It's doubtful anyone involved in the productions featured in TV One's current Sunday Theatre New Zealand season has actually uttered the phrase "Kenneth Branagh, eat my dust", but given the quality of the first two offerings, at least a thought-bubble may have formed.
Shackleton's Captain, the first feature, managed to take the story of the heroism and folly of the Antarctic explorer's greatest adventure even further than Branagh's stunning portrayal in 2002 - and that's saying something.
Craig Parker played Frank Worsley, the captain of the ill-fated Endurance, and in an elegant blend of drama, historic footage and photos, and interviews with historians and other experts, the programme blended entertainment and insight seamlessly.
The key to the venture's success was to base the narrative on John Thomson's book of the same name, refocusing our attention from the vainglorious expedition leader to the New Zealander who, by many measures, was the real leader and the person most responsible for ensuring the mission didn't end in complete disaster. His navigational prowess, and the challenging psychology of his and Ernest Shackleton's famous rescue trek to South Georgia, made spell-binding viewing.
And as a regular visitor to the Karori cemetery where the Endurance's carpenter Harry McNish lies, beneath a lovely bronze of the ship's cat, Mrs Chippy, this reviewer was specially moved by this retelling of the painful decision to kill first her, and then the ship's much loved cargo of sled dogs as the going got steadily grimmer on the ice. So often it's the small details that make the enormity of a story the more affecting, and the writer and director of his piece understood that completely.
The psychology of long-haul endurance was also the anchor-point of this week's feature, Safe House, another true story - though necessarily with details and identities changed. Every bit as gripping as any quality fictional crime drama, it told the story of a solo mother in the mid-1980s, who, unable to fend off her drug-dealing ex-partner, became dangerously embroiled in his nasty subsequent crimes. As an unwilling witness to a brutal murder, she was seized, along with her children, by the police and detained in a secret location for what became an unbearable stretch of cabin fever for all concerned.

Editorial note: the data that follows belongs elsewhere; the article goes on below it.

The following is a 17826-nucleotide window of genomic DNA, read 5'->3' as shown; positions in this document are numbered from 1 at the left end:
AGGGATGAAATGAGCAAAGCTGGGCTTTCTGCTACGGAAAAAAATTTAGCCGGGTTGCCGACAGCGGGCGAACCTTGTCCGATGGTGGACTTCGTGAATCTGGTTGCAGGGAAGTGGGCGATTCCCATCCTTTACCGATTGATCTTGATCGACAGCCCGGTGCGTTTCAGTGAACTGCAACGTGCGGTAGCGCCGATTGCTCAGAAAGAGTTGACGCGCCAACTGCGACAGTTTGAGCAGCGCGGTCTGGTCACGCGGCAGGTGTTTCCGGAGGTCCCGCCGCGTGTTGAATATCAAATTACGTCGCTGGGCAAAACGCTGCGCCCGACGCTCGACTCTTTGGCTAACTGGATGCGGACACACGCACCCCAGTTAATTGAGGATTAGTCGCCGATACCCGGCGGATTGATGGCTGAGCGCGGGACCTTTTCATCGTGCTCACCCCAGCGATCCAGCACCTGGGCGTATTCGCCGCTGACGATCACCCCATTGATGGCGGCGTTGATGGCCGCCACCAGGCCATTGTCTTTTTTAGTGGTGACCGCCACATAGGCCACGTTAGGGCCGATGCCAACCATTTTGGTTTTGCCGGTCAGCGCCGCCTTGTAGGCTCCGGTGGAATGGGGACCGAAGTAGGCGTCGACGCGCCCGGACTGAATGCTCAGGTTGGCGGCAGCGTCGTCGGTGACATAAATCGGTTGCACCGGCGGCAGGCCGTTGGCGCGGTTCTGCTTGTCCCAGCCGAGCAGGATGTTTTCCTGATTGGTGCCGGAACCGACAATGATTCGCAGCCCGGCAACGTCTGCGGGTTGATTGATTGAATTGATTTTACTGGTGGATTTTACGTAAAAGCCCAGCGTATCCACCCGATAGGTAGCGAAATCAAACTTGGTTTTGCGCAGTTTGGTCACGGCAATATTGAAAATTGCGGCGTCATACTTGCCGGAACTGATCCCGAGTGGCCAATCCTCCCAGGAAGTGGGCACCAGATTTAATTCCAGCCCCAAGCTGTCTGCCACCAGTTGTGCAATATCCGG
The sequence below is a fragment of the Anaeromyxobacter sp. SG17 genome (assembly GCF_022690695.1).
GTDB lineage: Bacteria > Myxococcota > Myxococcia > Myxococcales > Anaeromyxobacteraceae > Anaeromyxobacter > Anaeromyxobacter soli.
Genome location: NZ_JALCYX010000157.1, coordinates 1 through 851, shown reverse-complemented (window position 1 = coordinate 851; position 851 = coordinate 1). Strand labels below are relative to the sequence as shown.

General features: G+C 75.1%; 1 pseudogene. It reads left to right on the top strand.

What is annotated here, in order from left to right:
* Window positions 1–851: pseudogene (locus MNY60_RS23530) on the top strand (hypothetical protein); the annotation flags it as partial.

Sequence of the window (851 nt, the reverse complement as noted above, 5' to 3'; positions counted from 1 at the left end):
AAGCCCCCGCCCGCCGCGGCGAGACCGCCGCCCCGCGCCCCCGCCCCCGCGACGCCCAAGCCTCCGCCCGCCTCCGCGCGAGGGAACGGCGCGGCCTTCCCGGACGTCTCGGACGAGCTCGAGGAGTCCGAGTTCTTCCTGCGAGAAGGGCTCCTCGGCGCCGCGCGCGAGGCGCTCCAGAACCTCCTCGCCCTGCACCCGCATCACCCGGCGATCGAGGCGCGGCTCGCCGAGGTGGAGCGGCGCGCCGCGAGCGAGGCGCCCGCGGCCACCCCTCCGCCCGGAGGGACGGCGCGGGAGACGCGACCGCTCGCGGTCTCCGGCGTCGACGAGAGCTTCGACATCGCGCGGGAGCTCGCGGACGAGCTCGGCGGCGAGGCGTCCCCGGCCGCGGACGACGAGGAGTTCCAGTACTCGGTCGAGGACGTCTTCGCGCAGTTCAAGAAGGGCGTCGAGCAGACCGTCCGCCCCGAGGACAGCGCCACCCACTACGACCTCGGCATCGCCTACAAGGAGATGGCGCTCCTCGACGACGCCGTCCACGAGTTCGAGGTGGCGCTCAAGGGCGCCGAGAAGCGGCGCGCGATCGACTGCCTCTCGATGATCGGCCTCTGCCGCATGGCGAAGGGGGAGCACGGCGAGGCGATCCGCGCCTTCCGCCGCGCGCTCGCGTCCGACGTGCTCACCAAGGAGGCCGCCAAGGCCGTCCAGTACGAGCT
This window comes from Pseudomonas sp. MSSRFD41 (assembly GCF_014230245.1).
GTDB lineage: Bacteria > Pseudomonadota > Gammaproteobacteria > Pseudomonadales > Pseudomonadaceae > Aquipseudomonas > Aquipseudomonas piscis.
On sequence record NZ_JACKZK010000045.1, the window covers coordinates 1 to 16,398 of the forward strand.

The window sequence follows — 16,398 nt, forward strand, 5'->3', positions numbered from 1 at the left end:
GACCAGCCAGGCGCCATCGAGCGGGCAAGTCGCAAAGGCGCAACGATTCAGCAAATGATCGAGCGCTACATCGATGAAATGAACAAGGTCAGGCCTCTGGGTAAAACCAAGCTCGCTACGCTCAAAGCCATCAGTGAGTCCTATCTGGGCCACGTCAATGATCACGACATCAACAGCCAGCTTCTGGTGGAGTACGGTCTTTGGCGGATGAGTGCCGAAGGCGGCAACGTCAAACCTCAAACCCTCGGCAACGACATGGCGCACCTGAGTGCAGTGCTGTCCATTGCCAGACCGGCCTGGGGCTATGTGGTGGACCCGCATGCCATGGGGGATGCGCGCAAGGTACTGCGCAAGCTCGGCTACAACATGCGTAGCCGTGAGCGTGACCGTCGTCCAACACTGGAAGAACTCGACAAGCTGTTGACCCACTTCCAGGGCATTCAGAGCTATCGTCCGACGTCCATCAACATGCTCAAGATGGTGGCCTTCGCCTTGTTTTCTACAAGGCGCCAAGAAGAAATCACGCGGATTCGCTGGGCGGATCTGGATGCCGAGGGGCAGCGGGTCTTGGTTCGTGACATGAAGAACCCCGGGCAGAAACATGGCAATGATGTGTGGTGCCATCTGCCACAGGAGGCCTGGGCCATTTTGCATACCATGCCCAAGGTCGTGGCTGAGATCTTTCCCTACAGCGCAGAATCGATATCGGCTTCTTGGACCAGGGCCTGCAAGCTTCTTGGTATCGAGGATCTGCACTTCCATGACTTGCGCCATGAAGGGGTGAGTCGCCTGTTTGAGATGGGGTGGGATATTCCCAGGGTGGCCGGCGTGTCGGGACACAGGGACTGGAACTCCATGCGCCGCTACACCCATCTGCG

The programme tacitly makes the point that police procedure and resourcing have come a long way since then, as, hopefully, have the force's inter-personal skills. From the start, her three police minders make inevitable assumptions about Carole, a former party-girl with two children by different fathers, and a history with Tony, a seriously ugly customer. They treat her like dirt, not least by using as her safe-house prison an ostentatiously grotty, falling-apart old house rimmed with dirt. The unspoken message: this is all you deserve, lady.
But Carole is stroppy, and insists on her dignity throughout the ordeal, to the point where two of the three minders come to like and respect her. In a gorgeous moment of comedy, the nosy old trout next door upbraids Carole over the back fence for the "disgusting" comings and goings of so many men - whereupon the hardest-bitten of the cops (Paul Gittens) informs her that the youngest man is Carole's husband, and he and the other man are a gay couple. Gittens' portrayal of the craggy old-style officer nearly steals the show at times, whereas you frequently get the pip with the senior officer, played by Peter Elliott, who is blatantly using Carole and her children as a pawn.
The tension builds nicely as the police investigation drags on for weeks, causing the atmospherics of the claustrophobic old house to grow nearly unbearable, especially given the predatory behaviour of one of the captor cops toward Carole.
Not to spoil the ending for those who have recorded Safe House for later, but it's a knuckle-whitener, the more so for being fact-based. Another bonus, of a sort, is a blast of the kind of casually sexist dialogue we have (hopefully) grown out of long since.
A further consuming watch was UKTV's superb Page Eight on Saturday, a political thriller in the grand tradition of Tinker Tailor Soldier Spy. Its immediate attraction was that it starred Bill Nighy, who, despite being senior and skinny and mumbling a lot, is lusted after by almost every woman this reviewer knows.
Here he plays Johnny Worricker, an introverted and soul-weary senior intelligence analyst who discovers that the prime minister - a gloriously creepy and sinister Ralph Fiennes - has colluded with the United States in the ill-treatment of terrorist suspect detainees. Worricker's quiet determination to prevent this from being covered up is the backbone of the story. Written by playwright David Hare, the movie-length story unfolds in slow, subtle exchanges between the various players, but in such a skilful way that you get just as much information from what is carefully not said, and in the tense pauses and moments of awkwardness.
At its heart, the story is cynical and polemical, but given what we know about politics at this level, and in this area, it's also hideously plausible.
The movie is exquisitely stylish to look at and our hero's love interest is the unsuitably young but very appealing Rachel Weisz. Best of all, Hare is writing two more movies starring Nighy as Worricker - and why wouldn't he?
One To Watch
Strike Back, Prime, 9.35pm
It may be a poor person's Spooks, but this series packs in addictively paced quantities of anti-terrorist adventure. Richard Armitage stars as one of an elite force tracking a wily Pakistani plotter.
- © Fairfax NZ News
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